Take Off Your Mask!

There is a scene in Pride and Prejudice — the 2005 movie adaptation of Jane Austin’s 1813 novel — where Elizabeth Bennett, played by Kiera Knightly, is touring the Pemberley sculpture gallery. The gallery is host to numerous busts of historically notable figures, including noblemen – dead people.

Pemberley is the residence of Mr. Darcy in Derbyshire, England. He, however, is alive and well despite the fact that his bust is center stage in the gallery.

Mr. Darcy is a man Elizabeth Bennet is playing a tug-of-war of sorts with — a war that rages between her heart and mind. In the scene where she’s touring the gallery, her mind is winning the war.

When Elizabeth comes upon the bust of Mr. Darcy, she stops and languishes longingly at it. Her anguish is palpable. That is because their last encounter did not end well. They both were smoldering with emotion and let their true feelings – the not-so-good ones – be heard.

This scenes affords the movie goers a look inside of her well-guarded thoughts. Mr. Darcy — the real Mr. Darcy — could not be present for this. Why? Because Elizabeth would never let down her guard in front of him and show her true feelings – the good ones. She wears a mask of sorts to hide her true affection for Mr. Darcy. Her facial expressions however give her away. Staring at the bust, she has a wistful, almost sorrowful look. The truth is, she’s madly in love with Mr. Darcy. Mr. Darcy would be shocked to know this. Up until this point, he’s only seen her disdain for him. Elizabeth would rather suffer and be alone than admit her true feelings to Mr. Darcy. Why? She suffers from a bad case of prejudice.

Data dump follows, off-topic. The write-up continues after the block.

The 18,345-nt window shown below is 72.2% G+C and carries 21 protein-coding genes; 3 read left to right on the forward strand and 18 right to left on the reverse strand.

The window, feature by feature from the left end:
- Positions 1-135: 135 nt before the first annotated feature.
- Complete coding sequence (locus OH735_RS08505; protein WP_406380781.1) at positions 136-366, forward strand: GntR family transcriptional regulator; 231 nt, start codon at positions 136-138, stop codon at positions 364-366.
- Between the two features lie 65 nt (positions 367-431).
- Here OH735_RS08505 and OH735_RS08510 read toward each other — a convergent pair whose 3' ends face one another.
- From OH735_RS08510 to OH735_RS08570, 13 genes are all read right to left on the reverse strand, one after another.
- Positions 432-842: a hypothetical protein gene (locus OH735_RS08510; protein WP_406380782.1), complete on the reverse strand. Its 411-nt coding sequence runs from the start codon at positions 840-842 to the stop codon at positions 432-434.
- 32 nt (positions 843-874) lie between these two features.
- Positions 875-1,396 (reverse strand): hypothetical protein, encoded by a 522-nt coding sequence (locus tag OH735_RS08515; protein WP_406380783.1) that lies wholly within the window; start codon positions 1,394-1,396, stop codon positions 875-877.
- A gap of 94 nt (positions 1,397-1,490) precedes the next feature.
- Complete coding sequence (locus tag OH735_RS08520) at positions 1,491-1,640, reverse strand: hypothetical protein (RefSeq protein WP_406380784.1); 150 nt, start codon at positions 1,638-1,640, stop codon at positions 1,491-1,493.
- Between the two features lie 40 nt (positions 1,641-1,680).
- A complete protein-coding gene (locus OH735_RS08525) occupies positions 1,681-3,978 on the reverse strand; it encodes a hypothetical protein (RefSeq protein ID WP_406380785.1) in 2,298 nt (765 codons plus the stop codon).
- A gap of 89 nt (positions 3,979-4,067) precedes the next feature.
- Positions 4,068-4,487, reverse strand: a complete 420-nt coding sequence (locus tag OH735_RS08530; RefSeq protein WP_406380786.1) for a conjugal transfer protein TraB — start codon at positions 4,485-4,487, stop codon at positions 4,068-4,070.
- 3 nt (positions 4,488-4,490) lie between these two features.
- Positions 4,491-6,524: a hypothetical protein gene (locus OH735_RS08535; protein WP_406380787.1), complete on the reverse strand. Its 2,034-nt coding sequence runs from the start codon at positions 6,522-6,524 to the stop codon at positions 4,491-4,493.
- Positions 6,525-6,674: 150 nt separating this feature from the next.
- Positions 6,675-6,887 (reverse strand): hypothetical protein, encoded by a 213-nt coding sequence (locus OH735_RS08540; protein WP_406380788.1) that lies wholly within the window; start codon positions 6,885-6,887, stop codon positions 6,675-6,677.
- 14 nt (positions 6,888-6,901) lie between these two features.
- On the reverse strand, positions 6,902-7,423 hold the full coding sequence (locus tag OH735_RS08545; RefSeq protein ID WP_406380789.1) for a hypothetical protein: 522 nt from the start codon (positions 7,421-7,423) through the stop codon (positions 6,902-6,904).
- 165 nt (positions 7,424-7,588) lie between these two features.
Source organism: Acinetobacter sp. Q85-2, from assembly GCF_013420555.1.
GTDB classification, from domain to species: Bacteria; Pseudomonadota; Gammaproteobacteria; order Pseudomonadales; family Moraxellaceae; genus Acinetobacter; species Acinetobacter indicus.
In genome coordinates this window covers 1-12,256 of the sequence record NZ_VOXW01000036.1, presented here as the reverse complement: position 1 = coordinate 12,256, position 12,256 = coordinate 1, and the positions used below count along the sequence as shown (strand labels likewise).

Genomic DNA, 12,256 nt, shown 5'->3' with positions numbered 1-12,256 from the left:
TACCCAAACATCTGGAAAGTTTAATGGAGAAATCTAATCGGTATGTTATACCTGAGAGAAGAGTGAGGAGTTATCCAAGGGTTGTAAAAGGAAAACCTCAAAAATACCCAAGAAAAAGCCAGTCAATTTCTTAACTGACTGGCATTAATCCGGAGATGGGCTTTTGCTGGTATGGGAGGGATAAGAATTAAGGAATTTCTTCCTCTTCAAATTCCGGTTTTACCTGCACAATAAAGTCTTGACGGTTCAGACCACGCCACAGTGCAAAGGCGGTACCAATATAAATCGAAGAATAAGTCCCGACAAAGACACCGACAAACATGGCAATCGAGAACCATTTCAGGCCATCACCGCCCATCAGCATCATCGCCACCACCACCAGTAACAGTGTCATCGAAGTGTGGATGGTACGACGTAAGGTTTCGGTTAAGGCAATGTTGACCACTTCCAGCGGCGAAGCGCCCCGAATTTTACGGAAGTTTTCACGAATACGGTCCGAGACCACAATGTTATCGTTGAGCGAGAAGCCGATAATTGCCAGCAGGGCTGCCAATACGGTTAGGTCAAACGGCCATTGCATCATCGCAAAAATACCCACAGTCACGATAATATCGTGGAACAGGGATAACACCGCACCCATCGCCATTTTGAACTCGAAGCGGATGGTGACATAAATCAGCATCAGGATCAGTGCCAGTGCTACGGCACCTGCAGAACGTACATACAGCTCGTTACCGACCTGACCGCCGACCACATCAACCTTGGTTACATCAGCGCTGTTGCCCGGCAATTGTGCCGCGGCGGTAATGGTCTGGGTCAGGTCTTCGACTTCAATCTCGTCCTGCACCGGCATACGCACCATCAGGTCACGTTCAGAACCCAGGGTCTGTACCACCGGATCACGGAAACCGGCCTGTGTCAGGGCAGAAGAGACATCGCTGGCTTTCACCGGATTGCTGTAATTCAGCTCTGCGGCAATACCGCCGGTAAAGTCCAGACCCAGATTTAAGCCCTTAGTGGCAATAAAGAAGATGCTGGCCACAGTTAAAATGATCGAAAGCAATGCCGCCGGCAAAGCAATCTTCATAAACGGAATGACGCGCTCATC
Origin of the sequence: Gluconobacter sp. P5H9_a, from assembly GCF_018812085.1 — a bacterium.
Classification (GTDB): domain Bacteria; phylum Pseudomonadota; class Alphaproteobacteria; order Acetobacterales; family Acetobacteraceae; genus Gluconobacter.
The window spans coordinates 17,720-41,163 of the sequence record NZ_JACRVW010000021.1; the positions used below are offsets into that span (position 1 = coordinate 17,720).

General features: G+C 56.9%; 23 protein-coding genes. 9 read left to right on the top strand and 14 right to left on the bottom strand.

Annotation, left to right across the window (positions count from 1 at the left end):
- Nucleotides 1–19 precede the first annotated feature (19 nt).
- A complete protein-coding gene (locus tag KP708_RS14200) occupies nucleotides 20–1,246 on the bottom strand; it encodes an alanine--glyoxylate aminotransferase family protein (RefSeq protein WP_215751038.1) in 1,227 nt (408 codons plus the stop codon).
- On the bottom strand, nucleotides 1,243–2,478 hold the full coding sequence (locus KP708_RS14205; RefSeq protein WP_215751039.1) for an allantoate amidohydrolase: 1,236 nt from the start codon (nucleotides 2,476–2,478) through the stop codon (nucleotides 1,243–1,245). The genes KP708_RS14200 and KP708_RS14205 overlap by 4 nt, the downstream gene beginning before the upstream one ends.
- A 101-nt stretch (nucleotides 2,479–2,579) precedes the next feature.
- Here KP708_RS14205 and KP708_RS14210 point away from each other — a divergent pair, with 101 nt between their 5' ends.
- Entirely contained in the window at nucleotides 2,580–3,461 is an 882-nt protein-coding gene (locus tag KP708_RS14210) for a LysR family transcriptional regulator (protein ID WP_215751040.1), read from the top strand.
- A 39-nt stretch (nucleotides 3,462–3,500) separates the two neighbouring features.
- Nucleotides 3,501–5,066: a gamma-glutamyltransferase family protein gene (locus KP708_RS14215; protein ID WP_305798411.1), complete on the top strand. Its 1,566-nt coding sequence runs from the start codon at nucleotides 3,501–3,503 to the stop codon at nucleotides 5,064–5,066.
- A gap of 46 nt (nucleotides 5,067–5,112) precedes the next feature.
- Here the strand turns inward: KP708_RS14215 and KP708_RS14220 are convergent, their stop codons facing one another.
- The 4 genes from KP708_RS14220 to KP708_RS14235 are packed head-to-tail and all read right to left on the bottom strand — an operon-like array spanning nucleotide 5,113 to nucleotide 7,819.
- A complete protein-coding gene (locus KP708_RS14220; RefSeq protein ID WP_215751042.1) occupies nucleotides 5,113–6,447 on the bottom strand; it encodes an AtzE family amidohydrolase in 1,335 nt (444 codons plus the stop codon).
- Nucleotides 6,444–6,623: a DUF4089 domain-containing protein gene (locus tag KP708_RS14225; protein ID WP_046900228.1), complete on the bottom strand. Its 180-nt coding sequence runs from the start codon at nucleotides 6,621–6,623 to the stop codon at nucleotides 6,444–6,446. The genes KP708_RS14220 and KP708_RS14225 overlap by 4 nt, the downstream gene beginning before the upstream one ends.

For his part in this saga, Mr. Darcy is much like the bust itself. He seems trapped inside a concrete shell of pride. A part of him seems shut off to the real world. Dead even. He is forlorn, walking around with a quizzical brow that to many seems like a scorn. Most people who pass him would say he’s withdrawn and unhappy. He seems disinterested in others. Even dismissive.

To an astute observer of human behavior, it’s obvious they are simply warding off an avalanche of emotions.

If you are still reading this, you’re probably wondering what my point is.

Many people are not too dissimilar to these two characters. Many people are stuffing their feelings down deep inside of themselves, too proud to admit they are walking around through life simply going through the motions, pretending to be fine when really they are discouraged and even disappointed with how their life is turning out. They are without hope. It is as if a numbing fog has settled into their lives. They count themselves out of the game. Or look around and think this world is too wrecked to make a difference. Still others are suffocating under the weight of some mistakes, misfortunates and events from their past. They don’t truly understand that there is hope. That there is still time to change their life experience as well as make a difference in the lives of others.

Just like in sports, our life’s endings have a disproportionate influence on any narrative. In other words, what will define you is not your past, but your legacy. There is still time to get your heart in the game.

If you are ready to finally be the woman or man you were born to be, I’m guessing you have a lot of unpacking to do. You do this by letting go of the past and certain narratives you’ve attached to.

Never wish to be anything but what you are, but be that perfectly.” Emily Dickenson.

What did you think of this Article? Would you like to leave a comment?

Altar Call